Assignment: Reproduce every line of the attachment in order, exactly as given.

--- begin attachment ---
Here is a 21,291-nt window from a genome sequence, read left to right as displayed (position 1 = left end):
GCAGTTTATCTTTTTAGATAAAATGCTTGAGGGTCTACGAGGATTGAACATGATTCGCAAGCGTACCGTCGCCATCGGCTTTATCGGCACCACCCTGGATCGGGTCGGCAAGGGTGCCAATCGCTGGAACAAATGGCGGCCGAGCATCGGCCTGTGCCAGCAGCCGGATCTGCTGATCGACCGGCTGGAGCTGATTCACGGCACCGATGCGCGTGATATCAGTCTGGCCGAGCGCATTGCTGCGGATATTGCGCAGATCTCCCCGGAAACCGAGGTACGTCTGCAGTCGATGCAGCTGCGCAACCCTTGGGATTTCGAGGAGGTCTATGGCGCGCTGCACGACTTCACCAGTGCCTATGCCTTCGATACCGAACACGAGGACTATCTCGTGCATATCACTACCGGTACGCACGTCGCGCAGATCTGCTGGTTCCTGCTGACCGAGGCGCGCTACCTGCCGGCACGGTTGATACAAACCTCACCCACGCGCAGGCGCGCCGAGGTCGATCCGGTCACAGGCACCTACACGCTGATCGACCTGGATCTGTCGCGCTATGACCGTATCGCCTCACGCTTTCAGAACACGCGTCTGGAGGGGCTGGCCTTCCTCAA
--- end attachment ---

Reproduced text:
Here is a 21,291-nt window from a genome sequence, read left to right as displayed (position 1 = left end):
GCAGTTTATCTTTTTAGATAAAATGCTTGAGGGTCTACGAGGATTGAACATGATTCGCAAGCGTACCGTCGCCATCGGCTTTATCGGCACCACCCTGGATCGGGTCGGCAAGGGTGCCAATCGCTGGAACAAATGGCGGCCGAGCATCGGCCTGTGCCAGCAGCCGGATCTGCTGATCGACCGGCTGGAGCTGATTCACGGCACCGATGCGCGTGATATCAGTCTGGCCGAGCGCATTGCTGCGGATATTGCGCAGATCTCCCCGGAAACCGAGGTACGTCTGCAGTCGATGCAGCTGCGCAACCCTTGGGATTTCGAGGAGGTCTATGGCGCGCTGCACGACTTCACCAGTGCCTATGCCTTCGATACCGAACACGAGGACTATCTCGTGCATATCACTACCGGTACGCACGTCGCGCAGATCTGCTGGTTCCTGCTGACCGAGGCGCGCTACCTGCCGGCACGGTTGATACAAACCTCACCCACGCGCAGGCGCGCCGAGGTCGATCCGGTCACAGGCACCTACACGCTGATCGACCTGGATCTGTCGCGCTATGACCGTATCGCCTCACGCTTTCAGAACACGCGTCTGGAGGGGCTGGCCTTCCTCAA